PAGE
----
PH: “I know it’s semantics, but we’re really careful not to use the word basic. The reason I say that is this collection is based on a simplistic yet super stylish and chic approach to dressing. We’re talking about pared-back essentials. It’s really important that she doesn’t feel that our thought process behind this was to give her basics; it was to give her essentials in which she can grow her wardrobe upon. As a retailer, we have this unique opportunity to identify what we’re missing in the overall scheme of brands we carry, not only from a price-point perspective, but from a style perspective. It’s really meant to be about giving her an awesome black pant to go with that Sally LaPointe investment coat she loves.”
On the inspiration behind the designs:
DWE: “Women have always been the ultimate inspiration to me. We want to address as many women as we possibly can, and in order to do that, you really have to understand where they are in the different facets of their lives. We are mothers and wives and businesswomen. We’re all working from home and doing multiple things. As we go on to develop fall and holiday, that challenge of the intersection between casual and dressy is something I’m super excited to tackle head-on because it does force me to think outside of the box and look at new fabrics in a different way. It’s a challenge, but I’m really excited because to me it’s something fresh and new that isn’t out there. It’s untouched territory.”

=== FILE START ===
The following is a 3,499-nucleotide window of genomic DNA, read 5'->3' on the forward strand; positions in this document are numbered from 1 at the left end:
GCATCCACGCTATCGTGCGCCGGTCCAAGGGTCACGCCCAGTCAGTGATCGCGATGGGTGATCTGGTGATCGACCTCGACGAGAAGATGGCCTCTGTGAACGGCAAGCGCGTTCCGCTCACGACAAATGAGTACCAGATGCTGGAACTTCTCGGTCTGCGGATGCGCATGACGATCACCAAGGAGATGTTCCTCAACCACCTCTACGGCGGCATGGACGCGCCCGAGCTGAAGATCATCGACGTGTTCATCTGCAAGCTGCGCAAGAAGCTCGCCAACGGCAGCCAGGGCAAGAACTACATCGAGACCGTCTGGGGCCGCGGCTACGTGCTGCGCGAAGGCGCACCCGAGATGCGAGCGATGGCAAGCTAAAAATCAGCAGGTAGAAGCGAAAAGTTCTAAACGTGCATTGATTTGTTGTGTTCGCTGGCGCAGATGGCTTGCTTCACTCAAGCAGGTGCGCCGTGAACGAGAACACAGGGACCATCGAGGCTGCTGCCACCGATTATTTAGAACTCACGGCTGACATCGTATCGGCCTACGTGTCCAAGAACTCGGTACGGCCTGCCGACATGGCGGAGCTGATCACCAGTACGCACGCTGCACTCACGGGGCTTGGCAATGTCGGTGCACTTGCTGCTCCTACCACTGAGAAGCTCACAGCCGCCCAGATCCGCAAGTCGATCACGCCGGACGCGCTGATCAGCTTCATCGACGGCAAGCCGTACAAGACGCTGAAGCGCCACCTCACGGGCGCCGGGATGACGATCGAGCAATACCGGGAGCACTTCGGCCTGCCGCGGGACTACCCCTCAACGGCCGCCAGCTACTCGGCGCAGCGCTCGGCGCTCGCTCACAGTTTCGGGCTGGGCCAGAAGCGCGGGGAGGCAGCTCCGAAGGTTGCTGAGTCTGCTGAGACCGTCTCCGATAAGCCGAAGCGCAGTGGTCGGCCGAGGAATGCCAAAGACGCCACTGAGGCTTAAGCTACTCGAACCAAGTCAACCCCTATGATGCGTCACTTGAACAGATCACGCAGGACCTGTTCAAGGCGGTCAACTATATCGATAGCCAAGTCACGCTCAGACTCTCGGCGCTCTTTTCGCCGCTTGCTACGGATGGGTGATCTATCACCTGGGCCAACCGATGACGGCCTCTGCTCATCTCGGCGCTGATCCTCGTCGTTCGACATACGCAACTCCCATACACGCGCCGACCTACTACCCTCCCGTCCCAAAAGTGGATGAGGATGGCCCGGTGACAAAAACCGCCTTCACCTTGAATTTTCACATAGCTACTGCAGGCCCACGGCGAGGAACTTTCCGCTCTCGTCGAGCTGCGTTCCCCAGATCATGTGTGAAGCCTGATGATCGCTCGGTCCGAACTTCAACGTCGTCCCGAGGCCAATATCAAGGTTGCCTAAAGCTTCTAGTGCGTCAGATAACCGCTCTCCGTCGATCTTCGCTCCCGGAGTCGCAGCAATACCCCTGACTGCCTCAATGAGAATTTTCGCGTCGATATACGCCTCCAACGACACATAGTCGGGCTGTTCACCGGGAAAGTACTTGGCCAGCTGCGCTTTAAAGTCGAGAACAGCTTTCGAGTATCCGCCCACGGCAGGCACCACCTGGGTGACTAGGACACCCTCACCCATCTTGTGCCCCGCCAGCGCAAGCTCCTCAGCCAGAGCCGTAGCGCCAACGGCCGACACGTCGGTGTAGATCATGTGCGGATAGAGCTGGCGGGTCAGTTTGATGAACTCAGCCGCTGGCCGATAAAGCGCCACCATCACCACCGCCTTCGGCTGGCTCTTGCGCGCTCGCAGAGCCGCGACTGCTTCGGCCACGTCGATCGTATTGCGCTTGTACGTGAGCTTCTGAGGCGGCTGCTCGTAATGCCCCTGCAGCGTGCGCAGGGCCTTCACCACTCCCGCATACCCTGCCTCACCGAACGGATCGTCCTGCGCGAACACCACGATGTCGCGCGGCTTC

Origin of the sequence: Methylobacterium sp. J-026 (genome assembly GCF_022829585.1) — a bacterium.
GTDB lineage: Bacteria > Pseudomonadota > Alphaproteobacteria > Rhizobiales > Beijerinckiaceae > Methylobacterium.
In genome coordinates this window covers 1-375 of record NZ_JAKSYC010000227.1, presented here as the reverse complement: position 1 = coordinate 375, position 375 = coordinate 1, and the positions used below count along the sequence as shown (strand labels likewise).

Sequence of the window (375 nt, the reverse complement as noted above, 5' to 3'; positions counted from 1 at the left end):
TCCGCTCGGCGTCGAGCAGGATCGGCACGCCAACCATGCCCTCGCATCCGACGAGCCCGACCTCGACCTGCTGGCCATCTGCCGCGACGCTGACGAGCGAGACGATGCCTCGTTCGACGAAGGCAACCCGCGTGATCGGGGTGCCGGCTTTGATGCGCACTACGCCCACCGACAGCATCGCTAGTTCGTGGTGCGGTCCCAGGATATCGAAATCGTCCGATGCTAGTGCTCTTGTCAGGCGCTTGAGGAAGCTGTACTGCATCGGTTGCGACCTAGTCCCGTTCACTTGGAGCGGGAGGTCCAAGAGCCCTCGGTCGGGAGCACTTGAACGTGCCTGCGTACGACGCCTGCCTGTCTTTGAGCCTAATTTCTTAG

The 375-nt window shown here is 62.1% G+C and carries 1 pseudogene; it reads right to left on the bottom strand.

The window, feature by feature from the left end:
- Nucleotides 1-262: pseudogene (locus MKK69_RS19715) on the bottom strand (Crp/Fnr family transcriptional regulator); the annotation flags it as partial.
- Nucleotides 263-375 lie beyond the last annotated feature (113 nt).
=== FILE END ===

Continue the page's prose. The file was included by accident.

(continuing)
On the changing landscape of plus-size fashion:
PH: “I ideated this back in 2016. We had been developing the business and went to market to look at fall ’17 collections. That fashion week, Michael Kors sent Ashley Graham down the runway. Prabal had his ‘I Am Feminist’ tee. A conversation had started. We were eight months in development ahead of that and couldn’t have anticipated that was going to happen. You never want to be too far ahead of the wave because the wave crashes on you. If you’re riding the wave, you’re with a bunch of other surfers, and it’s competitive. We have been pulling the wave. As a result, we have seen, firsthand, the industry changing. The thing that’s so exciting for all of us at 11 Honoré is sure, we struggle with fit, straight-size retailers struggle with fit, but just seeing the commitment from brands who want to do it. Some brands paused, not because they didn’t believe in it, but because they wanted to get it right.”
On how 11 Honoré fits into fashion’s current moment of reckoning:
DWE: “We like to use the term ‘fashion reimagined,’ and to me that continues. It’s a cycle. I think you have to always continue to look at the lifestyle of your customer. Brands who don’t focus on their customer enough get lost in the sauce. I think the more we focus on our customer and her current lifestyle and how we can evolve to what it is that she’s looking for, that’s how we stay relevant in the midst of what’s happening in the industry.”
PH: “I think our private label, it really is a love letter to our customer. All of this was in development pre-COVID, so it is speaking to her current lifestyle. We want to continue to pay attention to that lifestyle and really develop and build into this brand in partnership with her, with where she is. There’s an emotional connection to how she’s going to react to this.”
On where plus-size fashion goes from here:
DWE: “I think the industry should approach it in the same way that we are all currently approaching diversity. Whether it’s color diversity, size diversity, preference diversity, whatever it may be, you have to just start. Again, my inspiration is always women, so I think we need to see more women who look like us. The more we can break down those roadblocks that have been in the way, the quicker we can move forward.”
Shop the Essentials:
Photos: Courtesy of 11 Honoré